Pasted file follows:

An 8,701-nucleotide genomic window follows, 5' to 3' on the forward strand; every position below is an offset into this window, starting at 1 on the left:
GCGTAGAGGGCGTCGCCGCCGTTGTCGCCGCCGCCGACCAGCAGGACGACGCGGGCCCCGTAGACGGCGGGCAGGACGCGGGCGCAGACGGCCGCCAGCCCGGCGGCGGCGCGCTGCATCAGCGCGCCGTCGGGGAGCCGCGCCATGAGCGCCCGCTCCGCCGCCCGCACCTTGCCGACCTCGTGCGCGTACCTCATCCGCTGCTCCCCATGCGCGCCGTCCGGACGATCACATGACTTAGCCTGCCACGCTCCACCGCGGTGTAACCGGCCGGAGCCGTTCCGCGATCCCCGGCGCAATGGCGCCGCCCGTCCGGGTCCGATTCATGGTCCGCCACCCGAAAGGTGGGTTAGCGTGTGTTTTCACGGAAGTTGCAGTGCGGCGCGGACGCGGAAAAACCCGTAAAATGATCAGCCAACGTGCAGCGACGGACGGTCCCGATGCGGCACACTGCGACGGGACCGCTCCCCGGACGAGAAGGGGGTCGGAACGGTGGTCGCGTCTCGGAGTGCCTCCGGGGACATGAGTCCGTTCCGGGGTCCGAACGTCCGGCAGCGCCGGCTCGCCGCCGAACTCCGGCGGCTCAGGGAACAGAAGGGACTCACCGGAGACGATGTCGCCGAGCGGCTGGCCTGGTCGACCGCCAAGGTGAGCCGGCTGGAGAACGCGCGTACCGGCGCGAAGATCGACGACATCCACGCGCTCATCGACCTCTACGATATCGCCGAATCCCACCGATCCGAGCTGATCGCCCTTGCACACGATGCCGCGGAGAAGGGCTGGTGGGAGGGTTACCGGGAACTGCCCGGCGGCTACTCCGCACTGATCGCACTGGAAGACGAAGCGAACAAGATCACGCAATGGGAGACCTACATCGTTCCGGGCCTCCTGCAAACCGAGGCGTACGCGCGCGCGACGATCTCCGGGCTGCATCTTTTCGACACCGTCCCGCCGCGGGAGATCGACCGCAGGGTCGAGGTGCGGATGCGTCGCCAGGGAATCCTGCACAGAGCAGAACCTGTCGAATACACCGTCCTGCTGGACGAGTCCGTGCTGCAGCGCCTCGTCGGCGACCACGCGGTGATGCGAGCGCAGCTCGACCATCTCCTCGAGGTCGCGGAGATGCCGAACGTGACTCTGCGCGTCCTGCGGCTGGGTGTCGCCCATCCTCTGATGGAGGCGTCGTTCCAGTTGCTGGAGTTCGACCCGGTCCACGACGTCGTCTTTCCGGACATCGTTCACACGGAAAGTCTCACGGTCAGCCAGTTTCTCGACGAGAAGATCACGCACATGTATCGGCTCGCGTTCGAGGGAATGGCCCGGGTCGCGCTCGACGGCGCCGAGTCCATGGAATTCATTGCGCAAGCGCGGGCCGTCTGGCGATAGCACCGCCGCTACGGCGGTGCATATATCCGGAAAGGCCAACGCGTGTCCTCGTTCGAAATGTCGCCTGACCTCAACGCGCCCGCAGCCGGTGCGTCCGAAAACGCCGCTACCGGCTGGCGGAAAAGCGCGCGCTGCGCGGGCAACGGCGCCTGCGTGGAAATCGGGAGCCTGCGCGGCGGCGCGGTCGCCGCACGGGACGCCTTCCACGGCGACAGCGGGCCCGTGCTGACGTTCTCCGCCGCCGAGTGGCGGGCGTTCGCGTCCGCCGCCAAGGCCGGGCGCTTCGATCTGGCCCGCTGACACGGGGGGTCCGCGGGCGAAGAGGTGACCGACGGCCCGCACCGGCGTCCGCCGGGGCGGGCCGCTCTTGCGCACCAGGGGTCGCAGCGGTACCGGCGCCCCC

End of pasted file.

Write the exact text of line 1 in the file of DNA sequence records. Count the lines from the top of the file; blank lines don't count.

An 8,701-nucleotide genomic window follows, 5' to 3' on the forward strand; every position below is an offset into this window, starting at 1 on the left: